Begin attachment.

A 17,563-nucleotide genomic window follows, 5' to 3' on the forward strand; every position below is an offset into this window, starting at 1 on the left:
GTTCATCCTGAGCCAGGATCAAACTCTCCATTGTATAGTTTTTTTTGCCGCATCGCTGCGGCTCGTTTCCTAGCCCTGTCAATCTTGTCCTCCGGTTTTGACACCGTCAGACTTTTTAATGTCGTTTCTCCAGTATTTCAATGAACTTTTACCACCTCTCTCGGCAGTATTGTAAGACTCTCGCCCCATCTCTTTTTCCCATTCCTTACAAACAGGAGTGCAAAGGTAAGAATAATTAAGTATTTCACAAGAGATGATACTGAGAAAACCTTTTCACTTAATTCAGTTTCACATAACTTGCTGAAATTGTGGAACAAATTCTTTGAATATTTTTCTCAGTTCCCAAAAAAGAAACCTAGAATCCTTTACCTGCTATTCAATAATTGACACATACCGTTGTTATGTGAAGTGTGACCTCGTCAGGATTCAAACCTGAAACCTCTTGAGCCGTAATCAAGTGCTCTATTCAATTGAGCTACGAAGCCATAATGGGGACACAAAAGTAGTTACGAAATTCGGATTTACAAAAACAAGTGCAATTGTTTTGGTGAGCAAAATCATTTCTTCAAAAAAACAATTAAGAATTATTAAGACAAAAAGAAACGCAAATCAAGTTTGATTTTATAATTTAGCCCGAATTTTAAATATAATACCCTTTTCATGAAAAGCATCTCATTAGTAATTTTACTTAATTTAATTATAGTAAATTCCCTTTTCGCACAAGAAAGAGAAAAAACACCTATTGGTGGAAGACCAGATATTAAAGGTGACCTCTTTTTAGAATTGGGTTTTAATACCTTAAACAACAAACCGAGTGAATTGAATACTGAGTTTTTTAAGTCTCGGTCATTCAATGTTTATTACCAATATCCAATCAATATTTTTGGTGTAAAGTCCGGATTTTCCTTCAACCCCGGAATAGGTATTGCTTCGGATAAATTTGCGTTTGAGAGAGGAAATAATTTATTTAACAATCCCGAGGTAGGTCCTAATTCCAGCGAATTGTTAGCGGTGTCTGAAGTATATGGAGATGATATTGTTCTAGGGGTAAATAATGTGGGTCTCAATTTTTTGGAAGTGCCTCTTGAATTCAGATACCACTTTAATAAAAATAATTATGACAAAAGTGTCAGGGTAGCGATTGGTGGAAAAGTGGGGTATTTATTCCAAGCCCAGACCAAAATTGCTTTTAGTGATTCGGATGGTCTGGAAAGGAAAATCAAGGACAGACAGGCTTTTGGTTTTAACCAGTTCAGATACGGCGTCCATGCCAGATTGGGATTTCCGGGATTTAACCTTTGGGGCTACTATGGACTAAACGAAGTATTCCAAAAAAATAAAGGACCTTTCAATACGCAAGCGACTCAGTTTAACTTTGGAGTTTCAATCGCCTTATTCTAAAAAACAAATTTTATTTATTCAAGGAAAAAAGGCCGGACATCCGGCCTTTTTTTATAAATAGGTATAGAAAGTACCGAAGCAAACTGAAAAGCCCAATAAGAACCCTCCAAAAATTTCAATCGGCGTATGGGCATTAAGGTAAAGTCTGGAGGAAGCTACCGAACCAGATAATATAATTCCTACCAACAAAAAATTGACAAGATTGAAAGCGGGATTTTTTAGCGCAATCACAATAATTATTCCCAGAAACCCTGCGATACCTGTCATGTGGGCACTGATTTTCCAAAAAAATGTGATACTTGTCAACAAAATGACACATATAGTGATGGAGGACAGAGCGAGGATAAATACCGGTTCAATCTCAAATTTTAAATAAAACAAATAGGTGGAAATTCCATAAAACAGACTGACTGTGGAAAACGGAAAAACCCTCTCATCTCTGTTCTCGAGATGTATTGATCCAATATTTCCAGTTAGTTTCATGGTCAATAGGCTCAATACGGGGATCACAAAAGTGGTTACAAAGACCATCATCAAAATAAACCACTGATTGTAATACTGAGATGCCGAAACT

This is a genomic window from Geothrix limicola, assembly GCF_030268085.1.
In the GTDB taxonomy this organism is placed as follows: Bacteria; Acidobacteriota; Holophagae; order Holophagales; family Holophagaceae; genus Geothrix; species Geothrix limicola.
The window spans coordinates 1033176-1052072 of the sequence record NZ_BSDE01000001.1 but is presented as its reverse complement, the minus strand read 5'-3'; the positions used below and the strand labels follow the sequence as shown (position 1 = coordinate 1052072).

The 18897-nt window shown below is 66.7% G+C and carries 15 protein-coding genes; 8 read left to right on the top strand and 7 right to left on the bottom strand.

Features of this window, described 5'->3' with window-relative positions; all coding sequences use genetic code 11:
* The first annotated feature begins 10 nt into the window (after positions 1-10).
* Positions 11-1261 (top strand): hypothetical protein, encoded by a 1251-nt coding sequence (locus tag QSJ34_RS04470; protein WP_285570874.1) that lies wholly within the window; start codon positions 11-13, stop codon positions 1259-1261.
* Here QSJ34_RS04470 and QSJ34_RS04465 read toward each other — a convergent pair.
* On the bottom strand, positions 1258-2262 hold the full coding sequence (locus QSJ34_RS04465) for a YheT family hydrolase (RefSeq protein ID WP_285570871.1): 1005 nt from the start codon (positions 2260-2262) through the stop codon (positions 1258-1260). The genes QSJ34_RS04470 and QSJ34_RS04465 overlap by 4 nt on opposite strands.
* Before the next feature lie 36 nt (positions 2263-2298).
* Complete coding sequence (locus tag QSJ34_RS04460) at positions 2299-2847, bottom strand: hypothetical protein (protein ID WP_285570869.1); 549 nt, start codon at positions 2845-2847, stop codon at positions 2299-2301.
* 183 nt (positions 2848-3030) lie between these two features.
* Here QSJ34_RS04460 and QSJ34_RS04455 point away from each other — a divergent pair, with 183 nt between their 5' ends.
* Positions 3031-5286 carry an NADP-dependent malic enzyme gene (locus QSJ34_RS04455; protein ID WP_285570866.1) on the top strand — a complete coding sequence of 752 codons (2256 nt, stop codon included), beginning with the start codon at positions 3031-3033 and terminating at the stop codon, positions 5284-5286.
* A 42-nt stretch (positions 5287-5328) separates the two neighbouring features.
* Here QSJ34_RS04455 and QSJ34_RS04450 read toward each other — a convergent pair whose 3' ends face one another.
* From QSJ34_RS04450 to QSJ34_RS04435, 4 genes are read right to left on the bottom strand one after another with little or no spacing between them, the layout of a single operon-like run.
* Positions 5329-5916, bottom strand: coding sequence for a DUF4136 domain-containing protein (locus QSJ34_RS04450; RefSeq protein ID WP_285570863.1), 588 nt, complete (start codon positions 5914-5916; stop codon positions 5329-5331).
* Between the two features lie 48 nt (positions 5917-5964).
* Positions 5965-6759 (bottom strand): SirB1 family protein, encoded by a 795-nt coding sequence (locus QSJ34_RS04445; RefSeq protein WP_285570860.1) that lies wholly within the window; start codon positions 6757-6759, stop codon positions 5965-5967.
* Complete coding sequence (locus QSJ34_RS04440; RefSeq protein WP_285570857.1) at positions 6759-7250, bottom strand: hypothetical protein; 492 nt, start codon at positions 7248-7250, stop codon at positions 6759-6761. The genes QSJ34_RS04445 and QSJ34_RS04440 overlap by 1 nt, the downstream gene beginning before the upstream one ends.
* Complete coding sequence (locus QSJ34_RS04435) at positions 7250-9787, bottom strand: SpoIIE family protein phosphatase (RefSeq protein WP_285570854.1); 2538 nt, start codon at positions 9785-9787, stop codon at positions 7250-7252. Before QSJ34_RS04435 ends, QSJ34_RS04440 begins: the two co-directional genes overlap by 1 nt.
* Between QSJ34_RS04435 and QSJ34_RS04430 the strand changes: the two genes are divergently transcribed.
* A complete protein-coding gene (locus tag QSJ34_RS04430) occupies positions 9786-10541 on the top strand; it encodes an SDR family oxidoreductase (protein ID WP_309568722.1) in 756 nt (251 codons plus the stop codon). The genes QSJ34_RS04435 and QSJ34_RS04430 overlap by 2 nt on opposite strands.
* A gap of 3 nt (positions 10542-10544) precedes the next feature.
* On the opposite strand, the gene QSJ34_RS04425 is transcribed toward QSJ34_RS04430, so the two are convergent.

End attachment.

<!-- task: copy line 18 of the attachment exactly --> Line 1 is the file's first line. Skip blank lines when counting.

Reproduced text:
* Here QSJ34_RS04455 and QSJ34_RS04450 read toward each other — a convergent pair whose 3' ends face one another.